SANTA FE, N.M. (AP) — Kent Cravens is among the more than two dozen former state legislators who have made the switch to lobbying.
The Albuquerque Republican resigned from his Senate seat in 2011 to take a government relations job with the New Mexico Oil and Gas Association. While he was no industry expert, his experience with the legislative process and his connections were considered an asset.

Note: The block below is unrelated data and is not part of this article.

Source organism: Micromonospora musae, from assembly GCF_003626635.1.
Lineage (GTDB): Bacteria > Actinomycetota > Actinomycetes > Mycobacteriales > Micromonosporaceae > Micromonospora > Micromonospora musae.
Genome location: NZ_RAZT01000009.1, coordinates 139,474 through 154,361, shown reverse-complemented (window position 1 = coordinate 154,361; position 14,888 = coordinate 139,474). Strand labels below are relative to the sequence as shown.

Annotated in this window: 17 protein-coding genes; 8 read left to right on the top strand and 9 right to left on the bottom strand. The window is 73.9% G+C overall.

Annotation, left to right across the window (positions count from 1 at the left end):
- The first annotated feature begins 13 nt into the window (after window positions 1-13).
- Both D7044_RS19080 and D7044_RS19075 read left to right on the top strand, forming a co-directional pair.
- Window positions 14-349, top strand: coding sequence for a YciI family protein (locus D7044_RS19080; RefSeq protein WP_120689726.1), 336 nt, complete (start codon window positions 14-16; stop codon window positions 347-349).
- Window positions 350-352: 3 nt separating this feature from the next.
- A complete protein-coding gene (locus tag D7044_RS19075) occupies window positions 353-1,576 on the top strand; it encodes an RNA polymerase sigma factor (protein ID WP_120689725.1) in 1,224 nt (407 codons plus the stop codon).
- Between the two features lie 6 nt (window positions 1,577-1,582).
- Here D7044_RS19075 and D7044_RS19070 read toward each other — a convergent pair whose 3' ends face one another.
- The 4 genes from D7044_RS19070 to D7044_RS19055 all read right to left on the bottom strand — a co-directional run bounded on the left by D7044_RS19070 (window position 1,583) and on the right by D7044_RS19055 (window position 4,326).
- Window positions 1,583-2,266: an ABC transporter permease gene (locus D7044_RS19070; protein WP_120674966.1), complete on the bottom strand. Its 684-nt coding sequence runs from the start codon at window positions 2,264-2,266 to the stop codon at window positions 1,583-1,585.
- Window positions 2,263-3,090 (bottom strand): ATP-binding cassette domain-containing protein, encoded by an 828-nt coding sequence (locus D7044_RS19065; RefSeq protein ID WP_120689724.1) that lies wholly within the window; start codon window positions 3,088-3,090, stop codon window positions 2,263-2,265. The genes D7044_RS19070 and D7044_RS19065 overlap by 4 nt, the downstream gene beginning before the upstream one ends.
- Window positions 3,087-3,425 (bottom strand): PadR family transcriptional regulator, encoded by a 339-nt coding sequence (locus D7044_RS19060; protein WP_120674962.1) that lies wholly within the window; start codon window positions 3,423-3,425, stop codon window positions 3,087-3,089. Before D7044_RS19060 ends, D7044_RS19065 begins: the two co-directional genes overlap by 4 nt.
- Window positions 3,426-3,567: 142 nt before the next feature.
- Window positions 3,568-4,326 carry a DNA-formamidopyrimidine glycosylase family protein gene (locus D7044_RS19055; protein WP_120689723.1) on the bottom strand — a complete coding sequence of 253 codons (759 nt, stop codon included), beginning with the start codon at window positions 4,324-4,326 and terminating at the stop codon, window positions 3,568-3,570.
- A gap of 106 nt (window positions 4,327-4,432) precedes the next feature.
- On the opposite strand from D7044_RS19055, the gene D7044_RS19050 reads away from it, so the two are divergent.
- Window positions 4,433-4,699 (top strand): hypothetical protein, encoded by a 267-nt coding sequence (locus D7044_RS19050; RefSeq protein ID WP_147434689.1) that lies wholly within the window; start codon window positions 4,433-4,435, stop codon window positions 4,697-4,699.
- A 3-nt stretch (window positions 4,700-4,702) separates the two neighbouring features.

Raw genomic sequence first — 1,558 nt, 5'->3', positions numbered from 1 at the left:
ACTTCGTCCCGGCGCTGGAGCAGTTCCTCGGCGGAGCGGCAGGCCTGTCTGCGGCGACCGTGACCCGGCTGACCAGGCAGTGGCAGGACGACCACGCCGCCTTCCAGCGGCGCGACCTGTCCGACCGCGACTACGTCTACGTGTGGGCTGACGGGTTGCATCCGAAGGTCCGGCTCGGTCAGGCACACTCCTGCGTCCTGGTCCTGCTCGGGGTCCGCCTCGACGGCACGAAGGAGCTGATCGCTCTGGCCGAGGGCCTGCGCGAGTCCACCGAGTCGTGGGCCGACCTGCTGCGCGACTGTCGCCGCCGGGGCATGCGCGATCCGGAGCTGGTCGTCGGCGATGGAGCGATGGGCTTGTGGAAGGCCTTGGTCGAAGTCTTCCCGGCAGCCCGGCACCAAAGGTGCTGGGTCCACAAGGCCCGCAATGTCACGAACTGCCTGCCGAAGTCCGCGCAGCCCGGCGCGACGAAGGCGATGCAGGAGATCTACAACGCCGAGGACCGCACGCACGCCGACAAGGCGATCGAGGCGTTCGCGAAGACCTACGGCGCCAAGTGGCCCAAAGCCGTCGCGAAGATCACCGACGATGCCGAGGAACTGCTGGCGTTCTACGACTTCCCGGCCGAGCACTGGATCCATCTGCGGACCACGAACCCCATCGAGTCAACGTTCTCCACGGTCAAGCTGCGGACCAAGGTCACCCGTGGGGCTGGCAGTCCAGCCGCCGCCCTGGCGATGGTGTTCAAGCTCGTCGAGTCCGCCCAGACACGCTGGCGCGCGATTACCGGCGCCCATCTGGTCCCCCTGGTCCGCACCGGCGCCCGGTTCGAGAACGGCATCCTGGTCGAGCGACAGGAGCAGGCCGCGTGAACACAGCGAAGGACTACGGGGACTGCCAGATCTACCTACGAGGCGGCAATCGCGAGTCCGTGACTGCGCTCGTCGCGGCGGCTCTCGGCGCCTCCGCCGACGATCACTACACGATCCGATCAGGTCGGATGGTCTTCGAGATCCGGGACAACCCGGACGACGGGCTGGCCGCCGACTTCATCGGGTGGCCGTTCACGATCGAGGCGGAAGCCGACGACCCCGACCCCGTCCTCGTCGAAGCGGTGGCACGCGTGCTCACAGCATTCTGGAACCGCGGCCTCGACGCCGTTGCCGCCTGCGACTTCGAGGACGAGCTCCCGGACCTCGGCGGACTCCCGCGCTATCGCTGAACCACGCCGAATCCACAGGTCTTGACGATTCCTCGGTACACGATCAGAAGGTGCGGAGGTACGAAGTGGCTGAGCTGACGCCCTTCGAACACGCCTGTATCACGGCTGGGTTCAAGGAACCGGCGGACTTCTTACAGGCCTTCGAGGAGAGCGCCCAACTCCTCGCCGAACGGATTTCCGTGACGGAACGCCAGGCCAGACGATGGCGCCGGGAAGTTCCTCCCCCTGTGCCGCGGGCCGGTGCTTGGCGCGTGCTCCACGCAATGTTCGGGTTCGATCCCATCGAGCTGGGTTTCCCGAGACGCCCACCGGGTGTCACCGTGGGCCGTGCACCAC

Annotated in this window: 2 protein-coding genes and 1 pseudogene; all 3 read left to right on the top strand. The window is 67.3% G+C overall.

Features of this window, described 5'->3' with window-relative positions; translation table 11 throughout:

The scenario is a familiar one in New Mexico, where lawmakers are free to resign one day and start lobbying the next. A recent report released by Common Cause New Mexico identified 26 former legislators who work as lobbyists.
Critics say the “revolving door” practice erodes public trust in government by allowing former lawmakers to cash in on their expertise and connections with former colleagues.
“It’s not good for transparency, and it’s not good for open government,” Viki Harrison, executive Login to read more